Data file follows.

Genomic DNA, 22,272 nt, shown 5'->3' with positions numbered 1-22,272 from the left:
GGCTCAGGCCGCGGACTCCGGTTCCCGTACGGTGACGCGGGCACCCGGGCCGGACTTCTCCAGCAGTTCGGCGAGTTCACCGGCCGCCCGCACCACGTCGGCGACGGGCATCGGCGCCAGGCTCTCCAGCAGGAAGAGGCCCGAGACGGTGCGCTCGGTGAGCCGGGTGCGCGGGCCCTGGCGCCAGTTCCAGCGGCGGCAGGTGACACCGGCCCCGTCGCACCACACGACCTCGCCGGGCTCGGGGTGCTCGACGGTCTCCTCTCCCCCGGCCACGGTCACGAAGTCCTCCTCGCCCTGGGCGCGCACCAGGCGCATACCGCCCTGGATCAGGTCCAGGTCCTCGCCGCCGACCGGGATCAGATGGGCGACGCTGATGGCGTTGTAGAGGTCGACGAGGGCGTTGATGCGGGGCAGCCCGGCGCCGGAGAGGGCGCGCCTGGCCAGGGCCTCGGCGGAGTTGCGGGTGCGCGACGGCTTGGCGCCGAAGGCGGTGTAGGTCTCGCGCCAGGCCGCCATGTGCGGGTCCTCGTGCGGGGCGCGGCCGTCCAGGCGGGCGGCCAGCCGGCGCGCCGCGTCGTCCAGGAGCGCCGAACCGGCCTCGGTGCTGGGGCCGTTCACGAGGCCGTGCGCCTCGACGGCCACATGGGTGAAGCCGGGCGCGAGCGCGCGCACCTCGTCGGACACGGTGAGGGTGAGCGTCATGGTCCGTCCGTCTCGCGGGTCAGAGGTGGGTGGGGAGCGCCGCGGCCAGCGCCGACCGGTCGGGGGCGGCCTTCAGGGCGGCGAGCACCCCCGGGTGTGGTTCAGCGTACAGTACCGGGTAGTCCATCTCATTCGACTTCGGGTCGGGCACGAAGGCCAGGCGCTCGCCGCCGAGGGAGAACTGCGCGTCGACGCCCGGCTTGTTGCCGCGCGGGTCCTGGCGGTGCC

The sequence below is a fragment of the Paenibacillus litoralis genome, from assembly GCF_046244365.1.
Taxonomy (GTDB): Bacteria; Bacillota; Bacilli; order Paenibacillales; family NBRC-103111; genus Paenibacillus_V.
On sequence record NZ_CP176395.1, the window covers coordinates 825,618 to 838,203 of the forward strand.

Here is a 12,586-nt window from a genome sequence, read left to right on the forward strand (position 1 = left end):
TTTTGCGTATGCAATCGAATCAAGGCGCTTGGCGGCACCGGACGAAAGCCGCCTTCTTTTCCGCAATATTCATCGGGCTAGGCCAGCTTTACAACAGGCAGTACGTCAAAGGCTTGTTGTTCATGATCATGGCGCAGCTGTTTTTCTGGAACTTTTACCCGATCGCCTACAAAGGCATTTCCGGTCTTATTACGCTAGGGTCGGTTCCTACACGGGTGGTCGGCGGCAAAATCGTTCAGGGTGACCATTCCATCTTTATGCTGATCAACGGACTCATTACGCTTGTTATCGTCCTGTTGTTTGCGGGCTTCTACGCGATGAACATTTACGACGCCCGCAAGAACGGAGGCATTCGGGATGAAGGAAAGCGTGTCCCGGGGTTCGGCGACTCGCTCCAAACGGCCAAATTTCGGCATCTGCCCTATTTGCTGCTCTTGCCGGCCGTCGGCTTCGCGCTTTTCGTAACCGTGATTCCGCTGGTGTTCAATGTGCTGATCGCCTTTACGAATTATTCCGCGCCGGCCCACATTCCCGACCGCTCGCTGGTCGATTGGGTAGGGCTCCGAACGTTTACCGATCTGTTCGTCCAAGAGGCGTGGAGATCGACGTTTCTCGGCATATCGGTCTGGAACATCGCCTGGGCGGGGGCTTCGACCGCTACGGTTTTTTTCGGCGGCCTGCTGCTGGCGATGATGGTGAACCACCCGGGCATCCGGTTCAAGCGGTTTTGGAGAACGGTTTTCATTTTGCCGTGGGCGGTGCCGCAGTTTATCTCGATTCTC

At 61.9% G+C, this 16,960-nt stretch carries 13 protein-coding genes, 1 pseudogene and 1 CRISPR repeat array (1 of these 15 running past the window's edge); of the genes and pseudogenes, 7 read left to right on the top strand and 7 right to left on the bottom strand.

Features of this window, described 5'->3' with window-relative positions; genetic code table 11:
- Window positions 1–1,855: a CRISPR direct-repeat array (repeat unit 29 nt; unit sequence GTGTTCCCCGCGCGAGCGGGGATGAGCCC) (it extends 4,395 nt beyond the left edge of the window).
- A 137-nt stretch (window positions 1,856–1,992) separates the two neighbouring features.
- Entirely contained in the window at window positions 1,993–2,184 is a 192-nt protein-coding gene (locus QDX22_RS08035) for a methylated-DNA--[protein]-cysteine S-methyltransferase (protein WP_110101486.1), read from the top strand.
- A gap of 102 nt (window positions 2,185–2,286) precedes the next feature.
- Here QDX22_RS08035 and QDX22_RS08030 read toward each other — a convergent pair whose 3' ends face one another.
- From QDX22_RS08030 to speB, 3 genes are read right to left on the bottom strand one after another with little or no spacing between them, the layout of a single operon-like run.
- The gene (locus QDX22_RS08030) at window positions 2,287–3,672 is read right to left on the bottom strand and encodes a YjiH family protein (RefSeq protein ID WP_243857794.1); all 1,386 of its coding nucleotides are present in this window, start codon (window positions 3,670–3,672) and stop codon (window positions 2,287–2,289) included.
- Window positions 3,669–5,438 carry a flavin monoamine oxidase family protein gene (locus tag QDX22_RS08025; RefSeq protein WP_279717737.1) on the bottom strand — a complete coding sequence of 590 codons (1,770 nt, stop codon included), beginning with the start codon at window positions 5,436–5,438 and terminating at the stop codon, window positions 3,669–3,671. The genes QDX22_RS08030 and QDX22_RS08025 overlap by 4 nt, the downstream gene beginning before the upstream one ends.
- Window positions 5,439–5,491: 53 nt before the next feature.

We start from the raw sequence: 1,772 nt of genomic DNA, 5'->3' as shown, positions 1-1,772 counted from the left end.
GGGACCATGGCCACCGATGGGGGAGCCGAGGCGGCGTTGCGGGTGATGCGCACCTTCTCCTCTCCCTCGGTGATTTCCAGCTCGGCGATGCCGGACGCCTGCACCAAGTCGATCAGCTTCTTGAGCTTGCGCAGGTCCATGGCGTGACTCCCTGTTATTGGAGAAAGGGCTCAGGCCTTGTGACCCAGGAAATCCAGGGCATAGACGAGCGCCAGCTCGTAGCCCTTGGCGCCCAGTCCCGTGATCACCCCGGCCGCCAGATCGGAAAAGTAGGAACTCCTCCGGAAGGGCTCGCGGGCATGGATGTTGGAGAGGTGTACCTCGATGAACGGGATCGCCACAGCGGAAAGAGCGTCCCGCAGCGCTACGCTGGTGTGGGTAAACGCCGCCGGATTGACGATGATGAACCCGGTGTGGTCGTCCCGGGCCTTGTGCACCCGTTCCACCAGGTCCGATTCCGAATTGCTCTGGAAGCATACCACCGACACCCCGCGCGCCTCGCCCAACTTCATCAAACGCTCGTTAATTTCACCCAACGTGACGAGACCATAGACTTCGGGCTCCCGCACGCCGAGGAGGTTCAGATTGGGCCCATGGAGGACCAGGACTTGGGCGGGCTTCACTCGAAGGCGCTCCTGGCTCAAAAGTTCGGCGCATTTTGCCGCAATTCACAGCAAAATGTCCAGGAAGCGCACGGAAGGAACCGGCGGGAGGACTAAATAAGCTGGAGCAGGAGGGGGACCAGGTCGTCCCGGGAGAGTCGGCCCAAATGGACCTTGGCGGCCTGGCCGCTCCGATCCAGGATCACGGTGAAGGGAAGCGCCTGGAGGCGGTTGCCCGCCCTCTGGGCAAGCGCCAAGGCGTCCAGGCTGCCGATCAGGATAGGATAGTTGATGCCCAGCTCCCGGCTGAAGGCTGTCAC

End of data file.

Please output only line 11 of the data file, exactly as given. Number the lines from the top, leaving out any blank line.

- A 137-nt stretch (window positions 1,856–1,992) separates the two neighbouring features.